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As runners busily prepare for upcoming events such as Adelaide’s City Bay Fun Run, the Melbourne Marathon festival and the New York City Marathon, I thought I would shed some light on a mental approach that has helped me to get the most out of running to this point and that can facilitate anyone to achieve their best!

At about this time last year, I was fortunate to have someone place a novel in my lap that happened to catch my attention. I’m not usually one to finish a book. I tend to read a few pages, get back to it a few months later, then have to re-read those pages… and so the pattern goes. This particular text, titled ‘Sport is life, Life is sport’ intrigued me partly because it was co-written by Paul Roos and his wife Tami but also because I had an inkling from the first few pages that I would learn some valuable life lessons - I did.

‘The opportunities that may change our life for the better are there, waiting for us, either as a result of our hard work or of being in the right place at the right time. Before we can act upon them, we have to be receptive enough to realize that they are there. And when we do, we have to seize them. I realize that many of the events that occur do not occur by chance. I generally believe that if you go through life with your eyes open there are signposts along the way that will direct you through the journey that is your life.’ - Paul Roos.

This was one of many paragraphs that struck a chord in me and upon completing this novel, I was left with a comforting sense that things in life ‘happen for a reason’ and important lessons can be drawn from every experience.

As you work towards your next running (or other) goal, whether it is to stop the clock at a particular time, complete a given distance, raise a certain amount for charity etc. recognise what has led you to that point and where the path may lead you. The seed was planted to run my first marathon race during a discussion with Shaun Creighton and Rob De Castella in Canberra at Deek’s grain-free bakery. I had recently missed out on World Cross-country selection and my coach, Adam Didyk entered me in a race at the last-minute for a positive ‘lift’. What seemed like a setback at the time ended up leading me to my first marathon in 2012; a positive outcome after all.

Having a goal is crucial and is the driving force behind your motivation to don the joggers for a training run, to reluctantly roll your buttock over a tennis ball to release a tight muscle or to gulp down a gooey gel for a critical energy boost. Realise however that the journey towards that goal forms a significant part of your overall experience and can teach you valuable lessons to help you deal with every aspect of life. Going into an event with this mind-set and perspective of the ‘bigger picture’ helps me to settle my nerves and enjoy the moment. I remind myself that I have already gained so much from the process of getting to the start line and that now I have the opportunity to add something positive to that.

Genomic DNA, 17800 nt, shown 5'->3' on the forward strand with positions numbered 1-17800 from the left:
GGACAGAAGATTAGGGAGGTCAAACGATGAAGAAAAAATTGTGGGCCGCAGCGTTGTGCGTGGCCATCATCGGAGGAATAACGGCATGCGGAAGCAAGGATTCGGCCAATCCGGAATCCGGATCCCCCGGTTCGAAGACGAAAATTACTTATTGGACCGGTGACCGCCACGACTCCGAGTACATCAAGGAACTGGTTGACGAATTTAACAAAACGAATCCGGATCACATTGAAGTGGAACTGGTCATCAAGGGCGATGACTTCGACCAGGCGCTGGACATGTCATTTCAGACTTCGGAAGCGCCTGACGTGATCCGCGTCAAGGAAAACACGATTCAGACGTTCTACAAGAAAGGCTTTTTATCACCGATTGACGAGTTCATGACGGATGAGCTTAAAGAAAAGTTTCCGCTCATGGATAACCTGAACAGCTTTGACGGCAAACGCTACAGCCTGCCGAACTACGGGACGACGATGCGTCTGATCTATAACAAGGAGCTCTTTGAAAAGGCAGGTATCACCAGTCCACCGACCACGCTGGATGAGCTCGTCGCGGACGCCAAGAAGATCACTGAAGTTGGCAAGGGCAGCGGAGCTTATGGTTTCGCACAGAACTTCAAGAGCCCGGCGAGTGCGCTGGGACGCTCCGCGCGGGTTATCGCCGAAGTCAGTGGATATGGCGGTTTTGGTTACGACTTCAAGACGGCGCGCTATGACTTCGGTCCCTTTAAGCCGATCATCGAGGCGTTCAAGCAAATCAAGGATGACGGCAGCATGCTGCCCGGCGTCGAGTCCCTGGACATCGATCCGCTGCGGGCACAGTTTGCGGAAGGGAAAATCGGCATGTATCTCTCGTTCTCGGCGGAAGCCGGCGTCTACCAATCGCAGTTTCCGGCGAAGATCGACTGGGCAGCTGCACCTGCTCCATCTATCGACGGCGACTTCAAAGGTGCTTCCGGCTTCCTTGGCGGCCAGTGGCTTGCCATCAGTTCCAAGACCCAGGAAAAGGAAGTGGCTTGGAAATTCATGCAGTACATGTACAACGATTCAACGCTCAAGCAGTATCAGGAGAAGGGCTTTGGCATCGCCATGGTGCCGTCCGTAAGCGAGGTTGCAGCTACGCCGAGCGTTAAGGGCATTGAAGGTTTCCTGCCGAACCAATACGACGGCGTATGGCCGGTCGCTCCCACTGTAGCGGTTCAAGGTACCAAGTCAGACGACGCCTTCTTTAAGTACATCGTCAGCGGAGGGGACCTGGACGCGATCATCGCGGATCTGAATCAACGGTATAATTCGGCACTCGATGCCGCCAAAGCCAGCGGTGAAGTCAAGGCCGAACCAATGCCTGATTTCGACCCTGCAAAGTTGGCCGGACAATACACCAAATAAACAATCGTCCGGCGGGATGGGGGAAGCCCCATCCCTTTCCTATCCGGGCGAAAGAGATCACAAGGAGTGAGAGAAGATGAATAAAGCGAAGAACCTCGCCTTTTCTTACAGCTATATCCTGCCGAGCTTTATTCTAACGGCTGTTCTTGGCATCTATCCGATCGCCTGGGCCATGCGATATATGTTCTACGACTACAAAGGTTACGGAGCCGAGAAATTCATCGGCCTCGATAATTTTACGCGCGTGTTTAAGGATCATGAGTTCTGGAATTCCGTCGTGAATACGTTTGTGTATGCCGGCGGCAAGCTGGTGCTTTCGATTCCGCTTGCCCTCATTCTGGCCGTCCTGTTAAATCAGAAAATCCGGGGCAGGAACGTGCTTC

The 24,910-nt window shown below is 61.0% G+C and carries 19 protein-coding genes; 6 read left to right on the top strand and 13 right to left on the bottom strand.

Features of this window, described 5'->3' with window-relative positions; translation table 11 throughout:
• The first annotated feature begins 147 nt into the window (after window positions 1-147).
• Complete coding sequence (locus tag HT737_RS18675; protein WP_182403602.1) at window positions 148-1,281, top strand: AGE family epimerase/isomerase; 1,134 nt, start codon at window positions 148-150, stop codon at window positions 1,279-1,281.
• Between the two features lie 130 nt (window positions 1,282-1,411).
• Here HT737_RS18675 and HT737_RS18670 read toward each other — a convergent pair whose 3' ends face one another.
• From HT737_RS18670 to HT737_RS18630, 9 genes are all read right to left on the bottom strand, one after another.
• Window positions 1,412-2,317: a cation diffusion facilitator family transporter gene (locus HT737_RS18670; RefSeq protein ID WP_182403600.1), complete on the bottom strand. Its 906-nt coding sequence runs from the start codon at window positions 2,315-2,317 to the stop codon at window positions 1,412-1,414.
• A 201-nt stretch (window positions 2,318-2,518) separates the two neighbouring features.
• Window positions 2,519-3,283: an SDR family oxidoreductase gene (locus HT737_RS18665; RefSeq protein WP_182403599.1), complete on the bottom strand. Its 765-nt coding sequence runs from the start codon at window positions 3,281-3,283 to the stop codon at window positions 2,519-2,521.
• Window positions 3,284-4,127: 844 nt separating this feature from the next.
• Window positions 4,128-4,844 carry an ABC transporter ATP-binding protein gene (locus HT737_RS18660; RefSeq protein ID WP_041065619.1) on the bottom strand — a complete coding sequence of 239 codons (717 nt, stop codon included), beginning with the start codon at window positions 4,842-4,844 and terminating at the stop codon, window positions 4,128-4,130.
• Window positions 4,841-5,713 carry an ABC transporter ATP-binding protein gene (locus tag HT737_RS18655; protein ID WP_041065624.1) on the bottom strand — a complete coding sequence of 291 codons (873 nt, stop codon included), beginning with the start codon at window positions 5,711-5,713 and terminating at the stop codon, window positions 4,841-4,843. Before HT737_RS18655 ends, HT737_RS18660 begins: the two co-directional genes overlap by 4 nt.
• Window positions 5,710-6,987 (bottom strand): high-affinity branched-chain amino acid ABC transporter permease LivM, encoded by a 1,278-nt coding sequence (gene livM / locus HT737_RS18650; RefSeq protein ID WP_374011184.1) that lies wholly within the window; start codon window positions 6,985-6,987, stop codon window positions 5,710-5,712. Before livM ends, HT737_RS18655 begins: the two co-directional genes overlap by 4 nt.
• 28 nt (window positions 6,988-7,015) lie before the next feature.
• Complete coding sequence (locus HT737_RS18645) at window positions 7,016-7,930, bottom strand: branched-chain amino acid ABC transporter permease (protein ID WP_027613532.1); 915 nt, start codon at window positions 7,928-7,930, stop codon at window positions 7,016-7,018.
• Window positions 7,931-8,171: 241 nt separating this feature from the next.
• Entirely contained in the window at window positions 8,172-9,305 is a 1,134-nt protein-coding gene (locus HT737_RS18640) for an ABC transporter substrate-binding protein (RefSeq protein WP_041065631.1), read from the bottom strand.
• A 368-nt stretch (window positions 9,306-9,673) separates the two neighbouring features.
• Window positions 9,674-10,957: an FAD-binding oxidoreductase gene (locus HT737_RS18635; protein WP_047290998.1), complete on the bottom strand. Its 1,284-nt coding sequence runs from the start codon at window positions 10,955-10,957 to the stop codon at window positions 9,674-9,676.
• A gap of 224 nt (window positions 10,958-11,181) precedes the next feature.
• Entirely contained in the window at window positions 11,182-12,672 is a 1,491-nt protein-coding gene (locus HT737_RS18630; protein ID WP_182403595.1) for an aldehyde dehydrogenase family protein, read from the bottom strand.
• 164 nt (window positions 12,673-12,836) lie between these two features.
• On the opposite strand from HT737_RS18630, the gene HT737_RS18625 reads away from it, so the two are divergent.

Confidence comes from working hard to prepare yourself as best as you can for the upcoming event. When I am able to achieve this, I toe the line knowing that as long as I demonstrate mental discipline, be smart and remain calm, my training and preparation will take care of the physical side. It is important to realise that expected and un-expected challenges may present themselves in the lead up to race day such as dealing with injury, difficulties in achieving work-life-training balance etc. but try to see all of these as key learnings that will better equip you for the future. Focusing on what you HAVE done to prepare yourself will enable you to confidently embrace the opportunity to achieve a result you will be proud of on race day!

In two weeks I look forward to supporting thousands of runners as they make their way from King William street to the Bay! Along with my training squad Team Tempo, I also help to raise important funds for a cause that took my Nana’s life before I was able to meet her. Last year I became an ambassador for the Jodi Lee Foundation, which aims to prevent bowel cancer through screening and early detection. If you have the chance, please visit my fundraising page to learn how you can support this cause:

Thanks for reading. I’ll hopefully see you at Colley Reserve in a couple of weeks or at the next Fun Run!

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